Priority recovery actions recommended by the NSW Department of Environment and Conservation (NSW DEC 2005b) are to:

  • Ensure personnel involved in track and road maintenance are aware of Sunshine Wattle locations and can identify the sub-species.
  • Develop an appropriate fire regime to avoid frequent fire and long absence of fire.
  • Undertake weed control as necessary.
  • Protect known sites from clearing and degradation.
  • Implement a monitoring program for known populations.
  • Undertake research into Sunshine Wattle's biology and ecology (especially fire response).
  • Conduct surveys of suitable habitat to search for new populations of Sunshine Wattle.

  • The following table lists known and perceived threats to this species. Threats are based on the International Union for Conservation of Nature and Natural Resources (IUCN) threat classification version 1.1.

    Threat Class Threatening Species References
    Climate Change and Severe Weather:Habitat Shifting and Alteration:Habitat loss, modification and/or degradation National Recovery Plan for Sunshine Wattle Acacia terminalis terminalis (Department of Environment, Climate Change and Water, 2010) [Recovery Plan].
    Ecosystem/Community Stresses:Indirect Ecosystem Effects:Loss and/or fragmentation of habitat and/or subpopulations National Recovery Plan for Sunshine Wattle Acacia terminalis terminalis (Department of Environment, Climate Change and Water, 2010) [Recovery Plan].
    Human Intrusions and Disturbance:Human Intrusions and Disturbance:Mechanical disturbance during construction, maintanance or recreational activities Sunshine Wattle - profile (NSW Department of Environment and Conservation (NSW DEC), 2005b) [Internet].
    Human Intrusions and Disturbance:Recreational Activities:Soil disturbance and/or trampling due to bushwalking National Recovery Plan for Sunshine Wattle Acacia terminalis terminalis (Department of Environment, Climate Change and Water, 2010) [Recovery Plan].
    Sunshine Wattle - profile (NSW Department of Environment and Conservation (NSW DEC), 2005b) [Internet].
    Invasive and Other Problematic Species and Genes:Invasive Non-Native/Alien Species:Competition and/or habitat degradation Oryctolagus cuniculus (Rabbit, European Rabbit) National Recovery Plan for Sunshine Wattle Acacia terminalis terminalis (Department of Environment, Climate Change and Water, 2010) [Recovery Plan].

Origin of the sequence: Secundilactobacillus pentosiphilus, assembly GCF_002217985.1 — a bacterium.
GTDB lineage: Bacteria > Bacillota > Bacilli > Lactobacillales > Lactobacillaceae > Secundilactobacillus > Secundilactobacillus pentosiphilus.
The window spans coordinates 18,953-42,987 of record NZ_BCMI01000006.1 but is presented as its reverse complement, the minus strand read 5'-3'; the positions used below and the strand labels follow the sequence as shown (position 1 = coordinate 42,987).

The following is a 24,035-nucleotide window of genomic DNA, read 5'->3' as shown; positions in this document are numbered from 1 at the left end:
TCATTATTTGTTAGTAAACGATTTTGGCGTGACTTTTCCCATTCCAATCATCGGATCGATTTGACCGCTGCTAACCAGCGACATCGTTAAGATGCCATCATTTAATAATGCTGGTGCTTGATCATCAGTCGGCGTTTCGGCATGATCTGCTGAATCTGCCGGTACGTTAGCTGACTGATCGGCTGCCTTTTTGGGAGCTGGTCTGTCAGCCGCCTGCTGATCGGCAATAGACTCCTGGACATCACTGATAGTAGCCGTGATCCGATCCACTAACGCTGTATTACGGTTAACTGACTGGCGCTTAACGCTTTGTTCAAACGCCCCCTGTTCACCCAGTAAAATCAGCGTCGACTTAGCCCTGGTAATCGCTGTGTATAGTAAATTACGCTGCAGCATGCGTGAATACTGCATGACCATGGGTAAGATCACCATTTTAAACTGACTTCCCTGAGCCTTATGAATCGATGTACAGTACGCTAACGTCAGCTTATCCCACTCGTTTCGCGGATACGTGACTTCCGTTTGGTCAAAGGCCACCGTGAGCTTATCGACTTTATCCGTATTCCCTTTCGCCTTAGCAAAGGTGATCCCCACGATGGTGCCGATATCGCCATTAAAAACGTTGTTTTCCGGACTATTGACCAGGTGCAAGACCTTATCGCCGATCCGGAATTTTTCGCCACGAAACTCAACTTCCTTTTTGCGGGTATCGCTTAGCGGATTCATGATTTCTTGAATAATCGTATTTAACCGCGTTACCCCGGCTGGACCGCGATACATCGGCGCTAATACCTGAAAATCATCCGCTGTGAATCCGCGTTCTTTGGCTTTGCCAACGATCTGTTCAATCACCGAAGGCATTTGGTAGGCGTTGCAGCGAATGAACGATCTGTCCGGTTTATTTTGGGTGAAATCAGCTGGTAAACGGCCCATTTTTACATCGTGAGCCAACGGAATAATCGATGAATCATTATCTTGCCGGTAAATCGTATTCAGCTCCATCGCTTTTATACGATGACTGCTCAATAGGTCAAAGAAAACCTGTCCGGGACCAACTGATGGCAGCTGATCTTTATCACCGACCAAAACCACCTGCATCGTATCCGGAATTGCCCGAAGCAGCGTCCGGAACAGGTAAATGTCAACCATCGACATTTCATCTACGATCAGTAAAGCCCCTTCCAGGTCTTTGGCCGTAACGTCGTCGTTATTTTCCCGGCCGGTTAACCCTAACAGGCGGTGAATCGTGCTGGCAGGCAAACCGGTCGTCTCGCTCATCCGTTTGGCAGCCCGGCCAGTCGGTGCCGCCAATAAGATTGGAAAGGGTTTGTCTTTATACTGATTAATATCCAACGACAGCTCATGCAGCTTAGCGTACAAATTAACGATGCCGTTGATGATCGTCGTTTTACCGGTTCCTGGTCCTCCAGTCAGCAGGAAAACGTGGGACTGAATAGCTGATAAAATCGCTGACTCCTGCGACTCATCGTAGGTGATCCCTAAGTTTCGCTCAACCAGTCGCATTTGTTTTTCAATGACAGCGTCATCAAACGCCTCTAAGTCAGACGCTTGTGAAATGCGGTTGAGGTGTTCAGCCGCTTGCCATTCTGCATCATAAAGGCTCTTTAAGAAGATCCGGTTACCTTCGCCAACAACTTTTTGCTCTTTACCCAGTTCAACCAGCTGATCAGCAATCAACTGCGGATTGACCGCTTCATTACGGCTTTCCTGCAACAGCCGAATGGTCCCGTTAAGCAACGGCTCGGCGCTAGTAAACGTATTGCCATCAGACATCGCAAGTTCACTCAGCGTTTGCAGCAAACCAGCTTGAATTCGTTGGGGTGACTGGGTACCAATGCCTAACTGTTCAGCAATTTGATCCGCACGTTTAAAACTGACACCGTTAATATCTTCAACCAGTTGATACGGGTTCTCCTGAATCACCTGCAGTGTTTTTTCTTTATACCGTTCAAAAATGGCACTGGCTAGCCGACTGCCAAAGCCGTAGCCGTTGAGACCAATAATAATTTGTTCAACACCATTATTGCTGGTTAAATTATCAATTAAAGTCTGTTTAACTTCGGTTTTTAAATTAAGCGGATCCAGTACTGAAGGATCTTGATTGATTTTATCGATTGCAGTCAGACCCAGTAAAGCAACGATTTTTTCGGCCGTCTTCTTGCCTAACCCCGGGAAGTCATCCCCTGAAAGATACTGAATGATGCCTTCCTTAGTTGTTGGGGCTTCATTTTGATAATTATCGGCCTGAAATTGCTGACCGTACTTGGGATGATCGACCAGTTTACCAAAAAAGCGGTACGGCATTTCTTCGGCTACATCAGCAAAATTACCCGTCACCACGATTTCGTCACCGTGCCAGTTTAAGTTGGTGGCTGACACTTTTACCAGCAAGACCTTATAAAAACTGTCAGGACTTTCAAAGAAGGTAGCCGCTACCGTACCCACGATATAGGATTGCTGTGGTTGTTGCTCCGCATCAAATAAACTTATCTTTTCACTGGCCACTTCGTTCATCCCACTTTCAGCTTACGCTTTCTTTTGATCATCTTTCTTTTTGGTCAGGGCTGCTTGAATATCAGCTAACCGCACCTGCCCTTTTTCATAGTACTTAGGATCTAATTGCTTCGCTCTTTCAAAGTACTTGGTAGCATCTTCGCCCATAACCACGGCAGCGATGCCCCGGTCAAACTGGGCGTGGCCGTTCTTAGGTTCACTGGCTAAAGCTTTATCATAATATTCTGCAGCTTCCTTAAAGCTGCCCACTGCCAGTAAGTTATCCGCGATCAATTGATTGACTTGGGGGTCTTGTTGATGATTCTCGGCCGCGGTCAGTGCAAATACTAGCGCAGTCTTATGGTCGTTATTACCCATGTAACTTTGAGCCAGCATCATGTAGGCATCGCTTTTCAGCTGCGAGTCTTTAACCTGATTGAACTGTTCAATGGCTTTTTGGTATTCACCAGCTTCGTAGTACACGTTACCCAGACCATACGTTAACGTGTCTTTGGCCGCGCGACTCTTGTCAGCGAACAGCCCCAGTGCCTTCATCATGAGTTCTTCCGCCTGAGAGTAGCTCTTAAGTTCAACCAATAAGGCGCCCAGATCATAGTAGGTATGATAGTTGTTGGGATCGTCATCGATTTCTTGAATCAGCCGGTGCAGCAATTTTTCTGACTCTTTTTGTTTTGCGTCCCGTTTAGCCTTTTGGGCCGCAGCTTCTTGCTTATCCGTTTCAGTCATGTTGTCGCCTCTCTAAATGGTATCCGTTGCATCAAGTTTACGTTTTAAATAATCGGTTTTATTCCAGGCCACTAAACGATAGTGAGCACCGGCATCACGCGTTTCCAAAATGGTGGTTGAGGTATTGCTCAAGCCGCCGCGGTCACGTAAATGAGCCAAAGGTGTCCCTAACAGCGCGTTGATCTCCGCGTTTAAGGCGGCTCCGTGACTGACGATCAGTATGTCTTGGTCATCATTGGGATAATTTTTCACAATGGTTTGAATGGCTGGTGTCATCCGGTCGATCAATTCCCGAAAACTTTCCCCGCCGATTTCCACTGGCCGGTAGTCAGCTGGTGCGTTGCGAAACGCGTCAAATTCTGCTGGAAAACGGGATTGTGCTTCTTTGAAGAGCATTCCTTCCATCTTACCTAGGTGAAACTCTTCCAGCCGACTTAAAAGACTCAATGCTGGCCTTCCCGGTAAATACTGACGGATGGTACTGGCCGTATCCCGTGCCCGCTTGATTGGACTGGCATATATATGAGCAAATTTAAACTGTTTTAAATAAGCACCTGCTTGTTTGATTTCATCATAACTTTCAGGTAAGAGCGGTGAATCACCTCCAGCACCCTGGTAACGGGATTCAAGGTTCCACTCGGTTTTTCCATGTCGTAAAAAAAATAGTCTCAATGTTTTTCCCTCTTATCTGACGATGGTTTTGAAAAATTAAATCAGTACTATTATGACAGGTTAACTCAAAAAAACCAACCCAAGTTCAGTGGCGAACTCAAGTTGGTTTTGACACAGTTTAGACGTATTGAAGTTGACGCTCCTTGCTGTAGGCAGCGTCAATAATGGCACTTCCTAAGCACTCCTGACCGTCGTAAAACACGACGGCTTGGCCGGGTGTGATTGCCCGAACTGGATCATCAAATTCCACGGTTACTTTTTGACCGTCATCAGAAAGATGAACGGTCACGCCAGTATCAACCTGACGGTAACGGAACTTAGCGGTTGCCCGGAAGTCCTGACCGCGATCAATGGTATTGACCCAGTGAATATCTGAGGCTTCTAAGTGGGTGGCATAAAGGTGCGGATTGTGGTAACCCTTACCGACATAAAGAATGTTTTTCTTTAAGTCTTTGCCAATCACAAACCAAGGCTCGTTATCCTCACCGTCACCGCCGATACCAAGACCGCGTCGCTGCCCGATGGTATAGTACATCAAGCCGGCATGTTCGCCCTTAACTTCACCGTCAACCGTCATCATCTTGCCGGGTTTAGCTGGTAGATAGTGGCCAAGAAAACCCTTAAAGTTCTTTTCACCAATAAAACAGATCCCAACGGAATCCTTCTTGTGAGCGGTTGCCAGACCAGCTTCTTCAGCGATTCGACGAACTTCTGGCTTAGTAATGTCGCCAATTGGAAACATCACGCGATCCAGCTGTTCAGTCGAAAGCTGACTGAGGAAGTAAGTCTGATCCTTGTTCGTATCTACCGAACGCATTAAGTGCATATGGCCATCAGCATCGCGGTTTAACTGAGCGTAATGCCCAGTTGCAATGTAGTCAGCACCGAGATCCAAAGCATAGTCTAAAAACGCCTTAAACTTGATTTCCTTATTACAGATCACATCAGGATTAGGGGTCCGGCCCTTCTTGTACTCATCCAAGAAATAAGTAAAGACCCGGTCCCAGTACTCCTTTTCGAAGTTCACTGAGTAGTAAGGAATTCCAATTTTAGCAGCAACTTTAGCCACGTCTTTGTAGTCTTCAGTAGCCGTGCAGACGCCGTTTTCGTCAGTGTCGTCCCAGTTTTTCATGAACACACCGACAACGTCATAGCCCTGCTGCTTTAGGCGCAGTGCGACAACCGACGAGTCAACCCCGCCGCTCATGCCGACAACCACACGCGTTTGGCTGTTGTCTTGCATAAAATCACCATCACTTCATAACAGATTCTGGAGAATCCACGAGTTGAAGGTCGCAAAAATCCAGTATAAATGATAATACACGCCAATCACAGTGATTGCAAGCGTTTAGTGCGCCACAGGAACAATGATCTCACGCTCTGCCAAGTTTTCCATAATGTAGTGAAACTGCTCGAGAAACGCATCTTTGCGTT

Invasive and Other Problematic Species and Genes:Invasive Non-Native/Alien Species:Competition and/or habitat degradation Andropogon virginicus (Whisky Grass, Broomsedge) National Recovery Plan for Sunshine Wattle Acacia terminalis terminalis (Department of Environment, Climate Change and Water, 2010) [Recovery Plan].
    Invasive and Other Problematic Species and Genes:Invasive Non-Native/Alien Species:Competition and/or habitat degradation Pennisetum clandestinum (Kikuyu) National Recovery Plan for Sunshine Wattle Acacia terminalis terminalis (Department of Environment, Climate Change and Water, 2010) [Recovery Plan].
    Invasive and Other Problematic Species and Genes:Invasive Non-Native/Alien Species:Competition and/or habitat degradation Ageratina adenophora (Crofton Weed, Catweed, Hemp Agrimony, Mexican Devil, Sticky Agrimony, Sticky Eupatorium) National Recovery Plan for Sunshine Wattle Acacia terminalis terminalis (Department of Environment, Climate Change and Water, 2010) [Recovery Plan].
    Invasive and Other Problematic Species and Genes:Invasive Non-Native/Alien Species:Competition and/or habitat degradation Nephrolepis cordifolia (Fishbone Fern, Herringbone Fern, Sword Fern, Pop Rock Fern) National Recovery Plan for Sunshine Wattle Acacia terminalis terminalis (Department of Environment, Climate Change and Water, 2010) [Recovery Plan].
    Invasive and Other Problematic Species and Genes:Invasive Non-Native/Alien Species:Competition and/or habitat degradation Lonicera japonica (Japanese Honeysuckle, Chinese Honeysuckle Hall's Honeysuckle) National Recovery Plan for Sunshine Wattle Acacia terminalis terminalis (Department of Environment, Climate Change and Water, 2010) [Recovery Plan].
    Invasive and Other Problematic Species and Genes:Invasive Non-Native/Alien Species:Competition and/or habitat degradation Cortaderia selloana (Pampas Grass, Common Pampas-grass) National Recovery Plan for Sunshine Wattle Acacia terminalis terminalis (Department of Environment, Climate Change and Water, 2010) [Recovery Plan].
    Invasive and Other Problematic Species and Genes:Invasive Non-Native/Alien Species:Competition and/or habitat degradation Lantana camara (Lantana, Common Lantana, Kamara Lantana, Large-leaf Lantana, Pink Flowered Lantana, Red Flowered Lantana, Red-Flowered Sage, White Sage, Wild Sage) National Recovery Plan for Sunshine Wattle Acacia terminalis terminalis (Department of Environment, Climate Change and Water, 2010) [Recovery Plan].